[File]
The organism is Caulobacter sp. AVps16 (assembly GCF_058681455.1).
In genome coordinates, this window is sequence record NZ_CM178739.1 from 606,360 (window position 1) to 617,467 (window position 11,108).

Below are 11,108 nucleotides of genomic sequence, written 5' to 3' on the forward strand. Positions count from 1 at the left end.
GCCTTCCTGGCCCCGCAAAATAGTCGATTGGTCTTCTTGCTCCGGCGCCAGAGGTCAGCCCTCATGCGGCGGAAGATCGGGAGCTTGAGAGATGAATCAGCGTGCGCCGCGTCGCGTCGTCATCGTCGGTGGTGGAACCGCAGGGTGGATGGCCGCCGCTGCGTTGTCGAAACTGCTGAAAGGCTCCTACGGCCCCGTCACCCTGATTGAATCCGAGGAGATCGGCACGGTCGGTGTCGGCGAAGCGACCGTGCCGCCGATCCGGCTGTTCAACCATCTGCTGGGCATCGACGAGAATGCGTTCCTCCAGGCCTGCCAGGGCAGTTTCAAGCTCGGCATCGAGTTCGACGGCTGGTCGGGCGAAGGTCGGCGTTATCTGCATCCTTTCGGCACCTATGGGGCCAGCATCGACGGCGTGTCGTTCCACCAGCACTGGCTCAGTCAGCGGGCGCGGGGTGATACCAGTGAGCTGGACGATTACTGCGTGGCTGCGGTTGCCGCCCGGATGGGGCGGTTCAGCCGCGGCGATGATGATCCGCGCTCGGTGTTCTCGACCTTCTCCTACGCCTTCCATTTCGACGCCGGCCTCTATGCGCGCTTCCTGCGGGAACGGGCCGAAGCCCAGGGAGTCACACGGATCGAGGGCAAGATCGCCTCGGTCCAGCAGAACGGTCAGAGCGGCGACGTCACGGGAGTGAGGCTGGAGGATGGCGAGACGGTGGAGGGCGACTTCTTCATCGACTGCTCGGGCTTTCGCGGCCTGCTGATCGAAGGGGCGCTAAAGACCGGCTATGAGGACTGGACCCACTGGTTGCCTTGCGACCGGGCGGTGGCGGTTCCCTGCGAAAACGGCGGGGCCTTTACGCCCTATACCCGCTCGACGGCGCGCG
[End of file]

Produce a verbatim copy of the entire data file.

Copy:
The organism is Caulobacter sp. AVps16 (assembly GCF_058681455.1).
In genome coordinates, this window is sequence record NZ_CM178739.1 from 606,360 (window position 1) to 617,467 (window position 11,108).

Below are 11,108 nucleotides of genomic sequence, written 5' to 3' on the forward strand. Positions count from 1 at the left end.
GCCTTCCTGGCCCCGCAAAATAGTCGATTGGTCTTCTTGCTCCGGCGCCAGAGGTCAGCCCTCATGCGGCGGAAGATCGGGAGCTTGAGAGATGAATCAGCGTGCGCCGCGTCGCGTCGTCATCGTCGGTGGTGGAACCGCAGGGTGGATGGCCGCCGCTGCGTTGTCGAAACTGCTGAAAGGCTCCTACGGCCCCGTCACCCTGATTGAATCCGAGGAGATCGGCACGGTCGGTGTCGGCGAAGCGACCGTGCCGCCGATCCGGCTGTTCAACCATCTGCTGGGCATCGACGAGAATGCGTTCCTCCAGGCCTGCCAGGGCAGTTTCAAGCTCGGCATCGAGTTCGACGGCTGGTCGGGCGAAGGTCGGCGTTATCTGCATCCTTTCGGCACCTATGGGGCCAGCATCGACGGCGTGTCGTTCCACCAGCACTGGCTCAGTCAGCGGGCGCGGGGTGATACCAGTGAGCTGGACGATTACTGCGTGGCTGCGGTTGCCGCCCGGATGGGGCGGTTCAGCCGCGGCGATGATGATCCGCGCTCGGTGTTCTCGACCTTCTCCTACGCCTTCCATTTCGACGCCGGCCTCTATGCGCGCTTCCTGCGGGAACGGGCCGAAGCCCAGGGAGTCACACGGATCGAGGGCAAGATCGCCTCGGTCCAGCAGAACGGTCAGAGCGGCGACGTCACGGGAGTGAGGCTGGAGGATGGCGAGACGGTGGAGGGCGACTTCTTCATCGACTGCTCGGGCTTTCGCGGCCTGCTGATCGAAGGGGCGCTAAAGACCGGCTATGAGGACTGGACCCACTGGTTGCCTTGCGACCGGGCGGTGGCGGTTCCCTGCGAAAACGGCGGGGCCTTTACGCCCTATACCCGCTCGACGGCGCGCG